Ooblets, formerly Moblets, is a game that I have been keeping an eye on for a while now. As a fan of Pokémon or anything adorable, and with the then Moblets, now Ooblets being an adorable Pokémon clone, it caught my interest. Ooblets has since evolved into a “Harvest Moon meets Pokémon meets Animal Crossing” game being developed by a small two-person team named Glumberland. The player will explore the world, battle ooblets (the creatures you collect that the game is named after), and grow new ooblets for their team. With 17 Ooblets designed (my favorite is Dooziedug) and gameplay mechanics still being ironed out, the game is in the middle-ish stages of development with a 2018 release window. This is lucky for me as the Ooblet team is doing a handful of things that I haven’t seen a developer do.

A “Dev Blog” certainly isn’t new. Overwatch’s Jeff Kaplan has made a few for one example. It also isn’t that Ooblets made a twitter, although they have. What Team Ooblet is doing is streaming the process. Basically, the exact opposite of how Sega handled the Saturn. The “Creative” section of twitch.tv launched in Fall 2015. Since then game developers have been allowing viewers a keyboard-eye-look at their work. Visiting twitch.tv/creative and clicking the “gamedev” thumbnail there are dozens of developer streams that will let you in on the action. The Ooblet run twitch will “show off gameplay, coding, arting, game design, and a lot of yip yapping about cats.”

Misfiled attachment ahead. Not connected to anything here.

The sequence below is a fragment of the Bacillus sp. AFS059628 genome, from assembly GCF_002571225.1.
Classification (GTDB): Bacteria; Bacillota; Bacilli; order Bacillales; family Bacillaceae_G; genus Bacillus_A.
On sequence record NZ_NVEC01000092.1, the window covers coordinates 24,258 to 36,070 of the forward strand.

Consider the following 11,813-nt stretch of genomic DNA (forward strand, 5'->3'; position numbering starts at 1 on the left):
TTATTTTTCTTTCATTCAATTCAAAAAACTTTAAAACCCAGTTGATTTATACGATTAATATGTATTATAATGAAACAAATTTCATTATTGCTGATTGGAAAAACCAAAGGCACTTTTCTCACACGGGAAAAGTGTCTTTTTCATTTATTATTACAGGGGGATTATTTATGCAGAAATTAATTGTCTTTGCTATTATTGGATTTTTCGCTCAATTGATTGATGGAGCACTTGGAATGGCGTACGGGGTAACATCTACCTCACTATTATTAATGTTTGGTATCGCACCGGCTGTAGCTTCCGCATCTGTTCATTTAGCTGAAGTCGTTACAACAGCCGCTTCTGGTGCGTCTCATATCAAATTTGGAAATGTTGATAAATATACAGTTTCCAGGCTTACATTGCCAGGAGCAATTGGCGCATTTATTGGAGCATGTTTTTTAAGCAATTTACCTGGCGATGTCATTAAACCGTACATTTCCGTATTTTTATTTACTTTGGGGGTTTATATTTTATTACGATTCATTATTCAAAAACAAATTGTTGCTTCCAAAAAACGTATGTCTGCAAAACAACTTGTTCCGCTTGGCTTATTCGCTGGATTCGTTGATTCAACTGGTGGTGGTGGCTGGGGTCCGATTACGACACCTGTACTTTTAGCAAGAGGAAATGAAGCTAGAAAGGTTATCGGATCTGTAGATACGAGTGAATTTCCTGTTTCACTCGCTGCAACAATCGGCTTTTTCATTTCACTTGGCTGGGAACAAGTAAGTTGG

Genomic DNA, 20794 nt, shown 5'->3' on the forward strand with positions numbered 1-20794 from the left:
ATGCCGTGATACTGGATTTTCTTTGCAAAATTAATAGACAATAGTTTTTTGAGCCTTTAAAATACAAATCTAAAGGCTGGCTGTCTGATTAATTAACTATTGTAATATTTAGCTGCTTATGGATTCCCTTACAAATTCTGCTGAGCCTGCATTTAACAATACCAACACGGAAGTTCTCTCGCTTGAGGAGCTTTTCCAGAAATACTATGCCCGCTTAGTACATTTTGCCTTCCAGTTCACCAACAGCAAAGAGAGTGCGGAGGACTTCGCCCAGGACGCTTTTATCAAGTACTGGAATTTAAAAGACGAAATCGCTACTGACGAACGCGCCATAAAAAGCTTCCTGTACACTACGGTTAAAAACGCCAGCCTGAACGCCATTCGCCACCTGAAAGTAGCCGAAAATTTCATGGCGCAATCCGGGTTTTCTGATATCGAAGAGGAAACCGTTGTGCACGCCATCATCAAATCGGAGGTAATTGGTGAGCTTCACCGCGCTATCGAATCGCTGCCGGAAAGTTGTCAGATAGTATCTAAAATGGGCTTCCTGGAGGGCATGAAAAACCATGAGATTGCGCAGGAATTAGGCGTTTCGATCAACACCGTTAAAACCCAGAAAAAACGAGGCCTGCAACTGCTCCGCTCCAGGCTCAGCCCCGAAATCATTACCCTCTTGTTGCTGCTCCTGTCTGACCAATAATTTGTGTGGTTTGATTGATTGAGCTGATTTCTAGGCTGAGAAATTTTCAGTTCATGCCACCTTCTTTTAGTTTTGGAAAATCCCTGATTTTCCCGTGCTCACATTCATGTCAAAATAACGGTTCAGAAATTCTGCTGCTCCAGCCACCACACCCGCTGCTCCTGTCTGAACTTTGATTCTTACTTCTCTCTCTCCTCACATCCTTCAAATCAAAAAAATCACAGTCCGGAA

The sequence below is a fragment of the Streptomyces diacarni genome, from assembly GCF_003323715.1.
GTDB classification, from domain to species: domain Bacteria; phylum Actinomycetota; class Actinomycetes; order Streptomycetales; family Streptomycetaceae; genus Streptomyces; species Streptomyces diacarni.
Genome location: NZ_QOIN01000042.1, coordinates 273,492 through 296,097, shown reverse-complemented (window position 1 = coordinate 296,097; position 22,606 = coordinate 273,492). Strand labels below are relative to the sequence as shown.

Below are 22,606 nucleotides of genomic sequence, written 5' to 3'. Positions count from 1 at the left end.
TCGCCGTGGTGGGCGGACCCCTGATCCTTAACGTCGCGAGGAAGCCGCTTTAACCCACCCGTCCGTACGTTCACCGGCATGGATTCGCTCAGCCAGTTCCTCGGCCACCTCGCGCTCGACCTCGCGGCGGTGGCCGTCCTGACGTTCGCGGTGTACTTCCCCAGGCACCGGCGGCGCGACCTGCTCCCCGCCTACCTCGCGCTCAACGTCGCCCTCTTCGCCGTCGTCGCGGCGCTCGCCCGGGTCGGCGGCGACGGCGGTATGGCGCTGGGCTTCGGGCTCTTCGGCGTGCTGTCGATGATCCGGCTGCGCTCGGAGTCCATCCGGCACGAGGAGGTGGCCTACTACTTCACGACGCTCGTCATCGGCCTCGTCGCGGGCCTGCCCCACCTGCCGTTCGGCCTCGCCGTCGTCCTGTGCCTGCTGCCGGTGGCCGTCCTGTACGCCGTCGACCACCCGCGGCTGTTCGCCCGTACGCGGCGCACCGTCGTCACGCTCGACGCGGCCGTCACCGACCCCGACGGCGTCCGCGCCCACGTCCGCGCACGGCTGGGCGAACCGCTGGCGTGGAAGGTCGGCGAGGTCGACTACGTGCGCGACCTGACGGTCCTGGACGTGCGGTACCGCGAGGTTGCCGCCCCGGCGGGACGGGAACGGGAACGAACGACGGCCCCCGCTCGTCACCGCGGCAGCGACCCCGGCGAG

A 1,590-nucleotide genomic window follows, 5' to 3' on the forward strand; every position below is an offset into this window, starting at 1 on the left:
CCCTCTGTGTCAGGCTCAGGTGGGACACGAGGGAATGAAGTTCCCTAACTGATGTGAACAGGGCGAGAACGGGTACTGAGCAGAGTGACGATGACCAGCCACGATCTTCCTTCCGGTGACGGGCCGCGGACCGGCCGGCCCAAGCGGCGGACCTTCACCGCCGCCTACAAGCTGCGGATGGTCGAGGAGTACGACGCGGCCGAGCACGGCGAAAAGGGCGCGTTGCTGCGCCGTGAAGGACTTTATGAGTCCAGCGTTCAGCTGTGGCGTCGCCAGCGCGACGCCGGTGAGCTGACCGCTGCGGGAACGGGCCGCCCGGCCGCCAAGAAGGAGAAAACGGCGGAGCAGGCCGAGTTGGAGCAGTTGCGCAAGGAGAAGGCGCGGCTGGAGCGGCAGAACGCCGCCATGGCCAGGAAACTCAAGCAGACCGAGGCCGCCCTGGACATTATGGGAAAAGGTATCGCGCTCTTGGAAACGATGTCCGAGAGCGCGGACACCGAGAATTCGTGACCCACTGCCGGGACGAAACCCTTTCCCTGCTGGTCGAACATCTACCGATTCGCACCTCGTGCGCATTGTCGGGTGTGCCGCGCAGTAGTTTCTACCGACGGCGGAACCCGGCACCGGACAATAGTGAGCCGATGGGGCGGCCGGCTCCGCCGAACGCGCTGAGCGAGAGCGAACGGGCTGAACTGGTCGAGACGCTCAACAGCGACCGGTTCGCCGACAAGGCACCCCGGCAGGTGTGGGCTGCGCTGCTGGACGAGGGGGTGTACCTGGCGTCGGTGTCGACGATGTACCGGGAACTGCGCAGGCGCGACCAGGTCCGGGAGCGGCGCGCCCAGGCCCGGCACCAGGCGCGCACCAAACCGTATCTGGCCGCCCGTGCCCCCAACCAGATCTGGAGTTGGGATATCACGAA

If that isn’t enough for the ravenous Oob-fans to satiate their thirst for knowledge, then Glumberland also started a Discord. Discord is the Skype and TeamSpeak competitor that has been gaining traction lately. More and more game devs have taken that route hoping to instill a greater sense of a community in their fans. Ooblet discord members will be able to share the hype with other fans about announcements, give suggestions to the dev team, check out some fanart or just chat in general. Discord is free to download and join. Access to the Ooblet discord also costs nothing to join and is as easy as clicking one link on their homepage.

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Speaking of money, most indie games crowdfund. The bulk of that crowdfunding is done through Kickstarter. The Ooblet devs mixed it up here too by choosing to use the more consistent and community driven Patreon. You may have heard of Patreon before due to it being a popular crowfunding method of Youtubers. The benefits of using Patreon are that patrons give chosen tiers of donations monthly (it is possible to make a one time donation or cancel donation subscriptions) while still including the ability to post updates and give donation level rewards like Kickstarter. One such Ooblet-centered reward is the ability to vote on in-game features. A mildly terrifying prospect as fan voting can often wrong. However, the game’s fanbase apparently suggested the ability to grow creatures instead of catching them, which just feels right with this title. Rebecca Cordingley’s Patrons might be secret game design geniuses.

I will continue to keep a close eye on Ooblets’ development especially as the game is growing and changing at a brisk pace. This is an updated version of an article that was outdated before it was even published. Thanks for that, Glumblerland. Although, the interesting vantage point they are providing is a nice way to keep track of their accelerated development.

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All information and links for the Ooblets twitter, Patreon, twitch stream and Discord access can be found on their website, Ooblets.com. All quotes and images used in the article are taken from the main site or the cute images/gif factory that is their twitter. The developer team website is found at Glumberland.com. The developer website doesn’t have any features currently, but the background art would make kickass poster.